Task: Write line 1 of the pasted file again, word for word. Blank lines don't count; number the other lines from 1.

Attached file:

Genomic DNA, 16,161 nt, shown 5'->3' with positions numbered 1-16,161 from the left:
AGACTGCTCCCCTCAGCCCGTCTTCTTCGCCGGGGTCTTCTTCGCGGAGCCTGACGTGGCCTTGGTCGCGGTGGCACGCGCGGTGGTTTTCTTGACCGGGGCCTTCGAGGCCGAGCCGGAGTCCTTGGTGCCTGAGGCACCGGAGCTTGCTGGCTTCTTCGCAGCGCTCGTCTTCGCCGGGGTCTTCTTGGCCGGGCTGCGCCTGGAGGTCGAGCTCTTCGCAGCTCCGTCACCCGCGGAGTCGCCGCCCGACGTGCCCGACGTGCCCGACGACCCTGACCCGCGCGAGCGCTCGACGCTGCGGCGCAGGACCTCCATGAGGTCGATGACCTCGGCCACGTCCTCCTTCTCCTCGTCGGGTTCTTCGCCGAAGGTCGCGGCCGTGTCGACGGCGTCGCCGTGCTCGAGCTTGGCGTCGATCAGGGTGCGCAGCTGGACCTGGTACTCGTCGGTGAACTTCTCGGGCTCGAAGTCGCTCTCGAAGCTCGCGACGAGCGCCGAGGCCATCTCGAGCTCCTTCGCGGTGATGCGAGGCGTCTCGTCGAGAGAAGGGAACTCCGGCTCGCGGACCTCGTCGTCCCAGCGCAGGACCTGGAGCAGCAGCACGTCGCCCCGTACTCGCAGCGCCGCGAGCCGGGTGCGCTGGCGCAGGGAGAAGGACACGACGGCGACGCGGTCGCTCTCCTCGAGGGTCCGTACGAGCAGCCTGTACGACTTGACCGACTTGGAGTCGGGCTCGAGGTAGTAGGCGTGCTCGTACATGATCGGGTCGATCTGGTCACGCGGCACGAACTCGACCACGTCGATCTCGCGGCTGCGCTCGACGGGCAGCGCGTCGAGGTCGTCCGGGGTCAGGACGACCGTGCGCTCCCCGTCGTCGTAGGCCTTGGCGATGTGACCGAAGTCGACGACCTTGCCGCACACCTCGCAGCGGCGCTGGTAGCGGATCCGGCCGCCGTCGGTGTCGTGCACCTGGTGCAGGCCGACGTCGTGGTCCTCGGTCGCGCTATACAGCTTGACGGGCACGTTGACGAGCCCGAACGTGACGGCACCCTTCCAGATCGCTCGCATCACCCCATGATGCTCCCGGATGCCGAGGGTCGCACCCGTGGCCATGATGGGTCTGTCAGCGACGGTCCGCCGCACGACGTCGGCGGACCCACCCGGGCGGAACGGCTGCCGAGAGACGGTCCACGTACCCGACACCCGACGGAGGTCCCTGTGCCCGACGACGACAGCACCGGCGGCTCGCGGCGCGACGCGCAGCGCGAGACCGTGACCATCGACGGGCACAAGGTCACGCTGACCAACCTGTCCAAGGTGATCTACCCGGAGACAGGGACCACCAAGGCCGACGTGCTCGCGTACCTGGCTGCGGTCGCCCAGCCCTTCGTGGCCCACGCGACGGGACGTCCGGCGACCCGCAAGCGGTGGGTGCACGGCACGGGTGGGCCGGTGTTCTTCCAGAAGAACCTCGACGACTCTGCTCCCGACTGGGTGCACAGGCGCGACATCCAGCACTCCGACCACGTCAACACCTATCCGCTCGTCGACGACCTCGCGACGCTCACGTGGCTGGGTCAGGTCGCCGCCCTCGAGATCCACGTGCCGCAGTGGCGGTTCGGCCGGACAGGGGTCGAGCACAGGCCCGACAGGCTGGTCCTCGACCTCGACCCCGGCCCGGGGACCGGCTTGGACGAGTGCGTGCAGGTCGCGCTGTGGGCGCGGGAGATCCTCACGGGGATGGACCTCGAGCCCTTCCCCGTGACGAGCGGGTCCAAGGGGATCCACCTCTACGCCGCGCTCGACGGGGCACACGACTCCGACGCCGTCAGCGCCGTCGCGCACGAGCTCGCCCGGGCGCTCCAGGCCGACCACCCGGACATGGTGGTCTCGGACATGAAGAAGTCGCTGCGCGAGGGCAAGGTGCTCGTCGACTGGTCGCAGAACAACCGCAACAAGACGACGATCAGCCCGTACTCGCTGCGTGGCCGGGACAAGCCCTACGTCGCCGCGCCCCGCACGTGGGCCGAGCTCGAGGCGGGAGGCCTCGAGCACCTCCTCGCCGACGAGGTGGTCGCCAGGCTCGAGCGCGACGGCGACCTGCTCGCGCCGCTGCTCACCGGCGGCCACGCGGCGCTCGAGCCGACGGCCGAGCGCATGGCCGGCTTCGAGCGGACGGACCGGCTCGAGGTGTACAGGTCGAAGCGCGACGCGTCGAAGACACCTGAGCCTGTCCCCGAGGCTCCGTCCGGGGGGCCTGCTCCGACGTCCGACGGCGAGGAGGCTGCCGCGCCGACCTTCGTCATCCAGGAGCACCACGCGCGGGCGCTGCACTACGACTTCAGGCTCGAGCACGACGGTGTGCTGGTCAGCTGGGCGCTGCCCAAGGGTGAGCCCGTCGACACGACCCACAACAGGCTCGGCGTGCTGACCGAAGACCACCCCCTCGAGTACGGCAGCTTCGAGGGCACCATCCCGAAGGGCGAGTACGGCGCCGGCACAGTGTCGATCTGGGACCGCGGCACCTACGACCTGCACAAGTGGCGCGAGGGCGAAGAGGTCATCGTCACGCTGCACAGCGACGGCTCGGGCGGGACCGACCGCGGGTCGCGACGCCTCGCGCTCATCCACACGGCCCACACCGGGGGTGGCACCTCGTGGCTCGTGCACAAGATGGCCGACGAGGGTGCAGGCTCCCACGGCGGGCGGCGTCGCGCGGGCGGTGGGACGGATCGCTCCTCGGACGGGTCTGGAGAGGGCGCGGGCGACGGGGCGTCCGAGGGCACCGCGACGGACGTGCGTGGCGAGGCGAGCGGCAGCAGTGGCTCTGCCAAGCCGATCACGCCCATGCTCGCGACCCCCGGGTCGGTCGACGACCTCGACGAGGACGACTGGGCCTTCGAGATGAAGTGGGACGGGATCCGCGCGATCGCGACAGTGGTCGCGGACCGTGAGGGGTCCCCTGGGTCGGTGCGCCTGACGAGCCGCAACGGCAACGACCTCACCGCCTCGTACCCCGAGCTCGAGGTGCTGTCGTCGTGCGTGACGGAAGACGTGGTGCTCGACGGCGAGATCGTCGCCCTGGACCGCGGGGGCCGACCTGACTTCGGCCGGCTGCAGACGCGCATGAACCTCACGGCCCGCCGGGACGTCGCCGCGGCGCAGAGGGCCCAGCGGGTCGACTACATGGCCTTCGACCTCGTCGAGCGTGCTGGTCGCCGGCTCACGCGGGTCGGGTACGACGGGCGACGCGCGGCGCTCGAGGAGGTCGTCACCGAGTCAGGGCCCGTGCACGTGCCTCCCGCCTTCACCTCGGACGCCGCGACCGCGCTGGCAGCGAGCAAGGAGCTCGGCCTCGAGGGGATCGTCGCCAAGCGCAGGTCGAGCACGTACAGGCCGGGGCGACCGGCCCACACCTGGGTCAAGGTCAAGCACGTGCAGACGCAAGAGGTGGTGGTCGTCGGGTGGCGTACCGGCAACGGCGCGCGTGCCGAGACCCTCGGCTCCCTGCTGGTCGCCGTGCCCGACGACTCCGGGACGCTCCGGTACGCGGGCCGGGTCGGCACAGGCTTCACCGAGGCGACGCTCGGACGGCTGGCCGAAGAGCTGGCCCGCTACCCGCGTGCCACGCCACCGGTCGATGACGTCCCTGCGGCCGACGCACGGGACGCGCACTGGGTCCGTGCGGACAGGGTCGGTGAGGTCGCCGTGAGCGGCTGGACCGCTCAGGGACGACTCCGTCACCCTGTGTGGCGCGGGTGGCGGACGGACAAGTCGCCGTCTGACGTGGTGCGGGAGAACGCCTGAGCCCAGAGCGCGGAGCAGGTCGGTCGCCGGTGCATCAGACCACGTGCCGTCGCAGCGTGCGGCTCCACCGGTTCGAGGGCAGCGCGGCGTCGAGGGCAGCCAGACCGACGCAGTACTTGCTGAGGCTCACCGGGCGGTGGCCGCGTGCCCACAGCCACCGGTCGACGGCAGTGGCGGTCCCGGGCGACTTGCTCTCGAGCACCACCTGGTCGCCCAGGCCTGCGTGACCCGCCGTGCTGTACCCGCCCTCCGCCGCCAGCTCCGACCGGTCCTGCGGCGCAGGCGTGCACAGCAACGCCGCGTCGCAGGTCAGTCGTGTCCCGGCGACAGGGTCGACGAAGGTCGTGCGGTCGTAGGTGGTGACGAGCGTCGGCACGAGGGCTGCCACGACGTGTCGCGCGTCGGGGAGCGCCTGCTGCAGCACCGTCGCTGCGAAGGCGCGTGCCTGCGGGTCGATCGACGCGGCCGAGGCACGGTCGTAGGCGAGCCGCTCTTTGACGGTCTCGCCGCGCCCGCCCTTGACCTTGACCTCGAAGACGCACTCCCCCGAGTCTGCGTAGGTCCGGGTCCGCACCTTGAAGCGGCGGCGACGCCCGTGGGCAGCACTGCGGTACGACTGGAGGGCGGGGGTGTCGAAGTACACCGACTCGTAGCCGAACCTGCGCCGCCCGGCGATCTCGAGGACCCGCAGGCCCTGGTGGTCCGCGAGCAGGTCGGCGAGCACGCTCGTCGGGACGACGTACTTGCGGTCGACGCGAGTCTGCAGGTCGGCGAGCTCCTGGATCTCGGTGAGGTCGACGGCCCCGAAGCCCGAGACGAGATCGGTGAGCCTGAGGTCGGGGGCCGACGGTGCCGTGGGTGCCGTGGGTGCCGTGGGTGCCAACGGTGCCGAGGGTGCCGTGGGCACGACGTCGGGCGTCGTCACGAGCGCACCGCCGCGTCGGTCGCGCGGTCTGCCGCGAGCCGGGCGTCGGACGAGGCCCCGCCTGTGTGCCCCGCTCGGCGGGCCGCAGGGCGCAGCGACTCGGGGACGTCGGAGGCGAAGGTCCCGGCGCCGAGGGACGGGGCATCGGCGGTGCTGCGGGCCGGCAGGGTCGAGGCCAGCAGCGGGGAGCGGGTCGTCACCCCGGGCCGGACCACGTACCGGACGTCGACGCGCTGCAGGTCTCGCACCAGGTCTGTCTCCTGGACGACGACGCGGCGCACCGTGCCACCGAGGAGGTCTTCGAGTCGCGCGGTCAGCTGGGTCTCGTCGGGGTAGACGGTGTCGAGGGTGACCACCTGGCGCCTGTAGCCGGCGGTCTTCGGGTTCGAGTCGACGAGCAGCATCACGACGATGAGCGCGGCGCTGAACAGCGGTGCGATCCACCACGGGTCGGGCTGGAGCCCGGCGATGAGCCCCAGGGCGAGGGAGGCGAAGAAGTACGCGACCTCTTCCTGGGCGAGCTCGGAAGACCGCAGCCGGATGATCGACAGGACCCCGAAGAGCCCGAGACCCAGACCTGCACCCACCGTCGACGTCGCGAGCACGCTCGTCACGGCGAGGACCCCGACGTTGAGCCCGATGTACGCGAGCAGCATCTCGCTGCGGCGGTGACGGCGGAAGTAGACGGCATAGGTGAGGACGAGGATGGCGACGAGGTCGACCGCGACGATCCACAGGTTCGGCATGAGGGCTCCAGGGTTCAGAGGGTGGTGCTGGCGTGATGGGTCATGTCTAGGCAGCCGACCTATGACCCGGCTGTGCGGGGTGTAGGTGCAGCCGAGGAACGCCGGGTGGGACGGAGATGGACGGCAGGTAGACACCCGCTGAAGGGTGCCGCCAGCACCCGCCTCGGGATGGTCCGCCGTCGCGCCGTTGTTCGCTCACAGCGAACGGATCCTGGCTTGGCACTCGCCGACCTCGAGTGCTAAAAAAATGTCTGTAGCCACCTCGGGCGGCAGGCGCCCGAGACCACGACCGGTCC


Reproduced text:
Genomic DNA, 16,161 nt, shown 5'->3' with positions numbered 1-16,161 from the left: